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New Browser Extension is Good News For WhatsApp Web Users | #itsecurity | #infosec | #hacking | #aihp


Although you can’t yet use WhatsApp on more than one phone at a time – something that frustrates many of its users – it is possible to be signed in on multiple devices, such as laptops, PCs and tablets.

That’s thanks to a fairly new feature that allows you to access your messages on a computer even if you don’t have your phone nearby. It also means that a lot more people are using WhatsApp in their browser as it’s far quicker to type replies on a desktop keyboard than on your phone screen.

It’s certainly convenient, but a web browser is also the least secure way to use WhatsApp.

Messages are still end-to-end encrypted, but the web ‘app’ is the riskiest one to use. That’s because – like all web apps – it’s served directly to users and doesn’t get checked for malware by third-party app stores. In theory, you could inadvertently install a malicious browser extension that could compromise that code and pose a security risk.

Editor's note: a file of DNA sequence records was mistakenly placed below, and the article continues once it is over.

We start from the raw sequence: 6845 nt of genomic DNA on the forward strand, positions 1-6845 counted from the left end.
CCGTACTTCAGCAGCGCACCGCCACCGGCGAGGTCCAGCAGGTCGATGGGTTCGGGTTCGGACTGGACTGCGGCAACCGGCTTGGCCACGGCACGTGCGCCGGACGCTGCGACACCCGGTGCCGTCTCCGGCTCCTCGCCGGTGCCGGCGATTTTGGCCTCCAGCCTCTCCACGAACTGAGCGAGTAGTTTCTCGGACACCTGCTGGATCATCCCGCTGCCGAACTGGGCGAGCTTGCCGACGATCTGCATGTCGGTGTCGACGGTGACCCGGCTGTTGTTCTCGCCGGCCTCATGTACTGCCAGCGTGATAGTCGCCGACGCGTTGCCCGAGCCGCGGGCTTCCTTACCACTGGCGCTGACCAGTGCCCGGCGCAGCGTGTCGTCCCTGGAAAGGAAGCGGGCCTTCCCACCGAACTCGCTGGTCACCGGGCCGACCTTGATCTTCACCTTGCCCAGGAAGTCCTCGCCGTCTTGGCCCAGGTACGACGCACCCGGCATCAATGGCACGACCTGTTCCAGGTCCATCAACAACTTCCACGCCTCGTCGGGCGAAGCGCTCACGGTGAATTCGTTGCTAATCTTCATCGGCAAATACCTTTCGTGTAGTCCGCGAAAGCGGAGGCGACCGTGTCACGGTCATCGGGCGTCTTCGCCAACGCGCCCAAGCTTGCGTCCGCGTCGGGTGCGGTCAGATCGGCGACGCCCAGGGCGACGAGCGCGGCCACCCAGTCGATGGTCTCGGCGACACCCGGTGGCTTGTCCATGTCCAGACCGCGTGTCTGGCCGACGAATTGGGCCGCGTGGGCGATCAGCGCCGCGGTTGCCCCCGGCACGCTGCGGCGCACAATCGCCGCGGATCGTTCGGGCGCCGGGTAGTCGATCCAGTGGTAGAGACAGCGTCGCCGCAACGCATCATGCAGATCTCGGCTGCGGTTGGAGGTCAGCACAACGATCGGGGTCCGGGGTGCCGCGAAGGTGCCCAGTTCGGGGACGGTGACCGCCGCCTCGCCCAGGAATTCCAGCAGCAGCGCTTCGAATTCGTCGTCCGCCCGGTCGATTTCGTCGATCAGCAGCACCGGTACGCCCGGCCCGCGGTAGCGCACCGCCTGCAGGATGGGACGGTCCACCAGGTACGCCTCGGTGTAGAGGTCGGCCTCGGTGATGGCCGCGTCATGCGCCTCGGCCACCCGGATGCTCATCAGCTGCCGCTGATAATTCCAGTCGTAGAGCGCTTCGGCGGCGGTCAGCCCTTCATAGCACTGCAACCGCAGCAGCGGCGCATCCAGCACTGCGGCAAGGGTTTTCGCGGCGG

However, starting today, you’ll be able to install a browser extension called Code Verify that takes away the risk of using a tampered-with WhatsApp Web. You’ll find it in the extension stores on Chrome, Firefox and Microsoft Edge.

When you go to web.whasapp.com, it checks that the code has not been altered in any way and confirms this so you know it’s safe to use. This extra layer of protection means WhatsApp offers the highest level of security (when using the web app) of any end-to-end encrypted messaging service.

Code Verify comes from WhatsApp’s parent company Meta, and is auto matically pinned to Firefox and Microsoft Edge browsers, but Chrome users will have to pin it manually. You’ll need to do this so you can see the green indicator on the extension’s icon that tells you everything is ok. (If it isn’t, it’ll be amber or red.)

Verifying code is nothing new, but using a browser extension which automates the process whenever you go to the WhatsApp Web is, and the Code Verify extension itself is being open sourced so that it can be used for other web apps besides WhatsApp.

Open source also means anyone can look at how the extension works and see that it doesn’t share any data or metadata with WhatsApp, can’t read the messages you send and receive. In fact, neither WhatsApp nor Meta will even know you’ve downloaded the extension as it’s completely separate from WhatsApp.

In any case, this is great news for WhatsApp Web users, as they’ll be able to see at a glance whether or not it’s safe to use on any given day.

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